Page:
Elijah Has Come!

And his disciples asked him, saying, Why then say the scribes that Elias must first come? And Jesus answered and said unto them, Elias truly shall first come, and restore all things. But I say unto you, That Elias is come already, and they knew him not, but have done unto him whatsoever they listed. Likewise shall also the Son of man suffer of them. Then the disciples understood that he spake unto them of John the Baptist.

Matthew 17:10-13

And they asked him, saying, Why say the scribes that Elias must first come? And he answered and told them, Elias verily cometh first, and restoreth all things; and how it is written of the Son of man, that he must suffer many things, and be set at nought. But I say unto you, That Elias is indeed come, and they have done unto him whatsoever they listed, as it is written of him.

Mark 9:11-13

This conversation is a private one between Jesus, Peter, James, and John. The four had not yet reached the place where the other disciples were left. These three, very blessed men, were still confused by what they saw and heard. But it was not God that had confused them. They were confused because they were trying to reconcile what they saw and heard on the Mount of Transfiguration with what they had been taught by the Scribes and Pharisees.

It is always dangerous to mix God’s truths with man’s opinions.

In this case, the religious leaders of the day were close to correct but had a false conclusion. It is true that Elijah would proceed the coming of the Messiah. Consider Malachi’s prophecy:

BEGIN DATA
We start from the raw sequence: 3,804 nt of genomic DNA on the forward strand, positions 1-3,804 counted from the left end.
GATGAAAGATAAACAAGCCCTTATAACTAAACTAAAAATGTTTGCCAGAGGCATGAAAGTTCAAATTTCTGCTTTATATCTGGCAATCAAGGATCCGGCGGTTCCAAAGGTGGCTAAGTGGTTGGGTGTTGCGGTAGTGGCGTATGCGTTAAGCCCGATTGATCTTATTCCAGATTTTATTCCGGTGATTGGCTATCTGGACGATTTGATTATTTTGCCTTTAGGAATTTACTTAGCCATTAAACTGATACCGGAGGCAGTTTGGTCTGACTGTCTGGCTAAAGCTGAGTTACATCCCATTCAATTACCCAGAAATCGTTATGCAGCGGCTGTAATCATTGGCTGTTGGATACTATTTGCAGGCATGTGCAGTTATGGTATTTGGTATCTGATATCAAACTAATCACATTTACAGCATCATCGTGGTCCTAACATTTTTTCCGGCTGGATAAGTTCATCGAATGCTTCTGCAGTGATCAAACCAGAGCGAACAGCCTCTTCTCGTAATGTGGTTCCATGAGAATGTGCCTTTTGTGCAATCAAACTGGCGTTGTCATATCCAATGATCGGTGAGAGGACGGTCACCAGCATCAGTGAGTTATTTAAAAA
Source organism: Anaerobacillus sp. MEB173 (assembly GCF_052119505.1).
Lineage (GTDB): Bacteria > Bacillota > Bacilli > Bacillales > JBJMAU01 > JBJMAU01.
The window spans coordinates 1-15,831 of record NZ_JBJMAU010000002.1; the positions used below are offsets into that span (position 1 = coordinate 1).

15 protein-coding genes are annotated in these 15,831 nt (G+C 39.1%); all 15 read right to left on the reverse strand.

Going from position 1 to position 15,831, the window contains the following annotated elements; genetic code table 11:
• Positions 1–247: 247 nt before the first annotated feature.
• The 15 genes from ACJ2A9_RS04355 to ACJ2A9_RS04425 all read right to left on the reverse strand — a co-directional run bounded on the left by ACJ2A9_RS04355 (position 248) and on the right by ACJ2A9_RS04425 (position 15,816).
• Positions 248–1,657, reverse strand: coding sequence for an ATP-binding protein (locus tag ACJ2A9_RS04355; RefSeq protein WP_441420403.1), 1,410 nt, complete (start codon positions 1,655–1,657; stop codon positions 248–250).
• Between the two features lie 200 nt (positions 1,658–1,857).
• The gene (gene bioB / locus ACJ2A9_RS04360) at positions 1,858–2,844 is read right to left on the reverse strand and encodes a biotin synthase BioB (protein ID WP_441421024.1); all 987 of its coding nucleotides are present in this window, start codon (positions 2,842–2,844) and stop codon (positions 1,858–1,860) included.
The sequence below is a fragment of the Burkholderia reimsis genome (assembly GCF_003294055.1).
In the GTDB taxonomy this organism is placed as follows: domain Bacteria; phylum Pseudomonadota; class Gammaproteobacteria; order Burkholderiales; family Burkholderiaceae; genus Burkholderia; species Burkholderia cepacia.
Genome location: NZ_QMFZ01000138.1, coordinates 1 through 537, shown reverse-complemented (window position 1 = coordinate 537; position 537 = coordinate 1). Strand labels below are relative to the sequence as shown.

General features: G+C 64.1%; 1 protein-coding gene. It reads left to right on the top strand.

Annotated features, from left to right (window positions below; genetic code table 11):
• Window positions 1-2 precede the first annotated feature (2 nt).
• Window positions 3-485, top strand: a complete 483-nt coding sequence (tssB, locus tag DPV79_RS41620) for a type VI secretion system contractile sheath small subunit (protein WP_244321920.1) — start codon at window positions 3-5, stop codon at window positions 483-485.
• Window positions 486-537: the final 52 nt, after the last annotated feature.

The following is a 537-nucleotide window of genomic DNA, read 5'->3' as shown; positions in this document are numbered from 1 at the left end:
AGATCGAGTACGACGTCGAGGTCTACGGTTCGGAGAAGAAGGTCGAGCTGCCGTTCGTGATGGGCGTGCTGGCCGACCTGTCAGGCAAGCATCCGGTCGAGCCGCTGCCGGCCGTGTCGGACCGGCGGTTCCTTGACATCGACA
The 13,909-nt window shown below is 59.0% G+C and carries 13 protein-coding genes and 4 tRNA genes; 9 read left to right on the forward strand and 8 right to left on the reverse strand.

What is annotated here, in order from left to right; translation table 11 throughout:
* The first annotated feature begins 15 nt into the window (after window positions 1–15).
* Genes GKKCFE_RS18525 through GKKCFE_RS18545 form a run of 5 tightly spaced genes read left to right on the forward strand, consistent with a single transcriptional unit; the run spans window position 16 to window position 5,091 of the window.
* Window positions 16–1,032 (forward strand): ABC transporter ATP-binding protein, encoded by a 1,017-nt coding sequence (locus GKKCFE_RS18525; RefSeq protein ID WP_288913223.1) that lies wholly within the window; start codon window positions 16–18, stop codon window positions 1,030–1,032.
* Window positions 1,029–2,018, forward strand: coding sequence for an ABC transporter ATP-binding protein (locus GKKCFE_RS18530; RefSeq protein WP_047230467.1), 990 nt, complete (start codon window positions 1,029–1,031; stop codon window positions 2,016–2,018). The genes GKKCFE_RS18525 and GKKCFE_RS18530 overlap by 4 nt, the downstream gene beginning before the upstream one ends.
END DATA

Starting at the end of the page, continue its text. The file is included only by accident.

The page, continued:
Behold, I will send you Elijah the prophet before the coming of the great and dreadful day of the LORD: And he shall turn the heart of the fathers to the children, and the heart of the children to their fathers, lest I come and smite the earth with a curse.

Malachi 4:5-6

The error the scribes and other religious leaders made was that they seemed to think the Elijah would come back from the dead before the Messiah would come and deliver Israel. They believed that since the actual Elijah had not returned, then the Messiah had not come either. They wanted to reject Jesus as the Messiah anyway. This false interpretation of scripture helped feed their delusion.

These three disciples, as well as the others, had a bad habit of trying to always reconcile what Jesus said and did with what the leaders had taught. Every time they did this, they got confused. And so will we. Man’s opinion has no standing against the clear word of God.

It was not hidden from men that John the Baptist was the fulfillment of this prophecy. Consider the words of the angel to Zachariah:

And many of the children of Israel shall he turn to the Lord their God. And he shall go before him in the spirit and power of Elias, to turn the hearts of the fathers to the children, and the disobedient to the wisdom of the just; to make ready a people prepared for the Lord.

Luke 1:16-17

And John’s own testimony:

He said, I am the voice of one crying in the wilderness, Make straight the way of the Lord, as said the prophet Esaias.

John 1:23

John denied being a resurrected Elijah or any other prophet. But he did confirm that he was the prophet that was promised to come before the Messiah by quoting Isaiah 40:3 and applying it to himself.

Jesus plainly teaches them the fact that John the Baptist is indeed the fulfillment of the prophecy of the “return” of Elijah. He then also reminds the three men that John suffered greatly at the hands of those that hated him. Once again, Jesus tells them that He will also suffer, and even more than John.

Even though they did not understand, Jesus was explaining again to them how to understand what He meant by raising from the dead. If He did not suffer, He would not die. If He did not die, He would not be raised from the dead. If Jesus is not raised from the dead, we have no hope.

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